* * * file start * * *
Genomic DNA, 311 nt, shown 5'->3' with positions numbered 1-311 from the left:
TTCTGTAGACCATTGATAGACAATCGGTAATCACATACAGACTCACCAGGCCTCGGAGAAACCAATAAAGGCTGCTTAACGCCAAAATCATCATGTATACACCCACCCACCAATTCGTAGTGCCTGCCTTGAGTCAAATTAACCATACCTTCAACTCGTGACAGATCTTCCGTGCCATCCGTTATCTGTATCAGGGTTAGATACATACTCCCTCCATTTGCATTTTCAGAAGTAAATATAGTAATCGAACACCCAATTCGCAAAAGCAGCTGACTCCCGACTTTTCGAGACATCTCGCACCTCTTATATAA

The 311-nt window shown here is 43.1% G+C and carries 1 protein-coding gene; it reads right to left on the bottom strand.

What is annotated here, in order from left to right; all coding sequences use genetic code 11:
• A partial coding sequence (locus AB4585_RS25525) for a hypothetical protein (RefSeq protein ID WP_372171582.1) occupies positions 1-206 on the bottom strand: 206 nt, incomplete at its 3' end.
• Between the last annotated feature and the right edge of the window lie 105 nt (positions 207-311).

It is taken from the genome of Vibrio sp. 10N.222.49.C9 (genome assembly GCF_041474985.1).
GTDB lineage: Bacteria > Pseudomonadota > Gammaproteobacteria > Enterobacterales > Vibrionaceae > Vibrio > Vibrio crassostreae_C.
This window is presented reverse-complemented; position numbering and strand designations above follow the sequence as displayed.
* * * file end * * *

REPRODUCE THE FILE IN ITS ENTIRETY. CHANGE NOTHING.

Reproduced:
Genomic DNA, 311 nt, shown 5'->3' with positions numbered 1-311 from the left:
TTCTGTAGACCATTGATAGACAATCGGTAATCACATACAGACTCACCAGGCCTCGGAGAAACCAATAAAGGCTGCTTAACGCCAAAATCATCATGTATACACCCACCCACCAATTCGTAGTGCCTGCCTTGAGTCAAATTAACCATACCTTCAACTCGTGACAGATCTTCCGTGCCATCCGTTATCTGTATCAGGGTTAGATACATACTCCCTCCATTTGCATTTTCAGAAGTAAATATAGTAATCGAACACCCAATTCGCAAAAGCAGCTGACTCCCGACTTTTCGAGACATCTCGCACCTCTTATATAA

The 311-nt window shown here is 43.1% G+C and carries 1 protein-coding gene; it reads right to left on the bottom strand.

What is annotated here, in order from left to right; all coding sequences use genetic code 11:
• A partial coding sequence (locus AB4585_RS25525) for a hypothetical protein (RefSeq protein ID WP_372171582.1) occupies positions 1-206 on the bottom strand: 206 nt, incomplete at its 3' end.
• Between the last annotated feature and the right edge of the window lie 105 nt (positions 207-311).

It is taken from the genome of Vibrio sp. 10N.222.49.C9 (genome assembly GCF_041474985.1).
GTDB lineage: Bacteria > Pseudomonadota > Gammaproteobacteria > Enterobacterales > Vibrionaceae > Vibrio > Vibrio crassostreae_C.
This window is presented reverse-complemented; position numbering and strand designations above follow the sequence as displayed.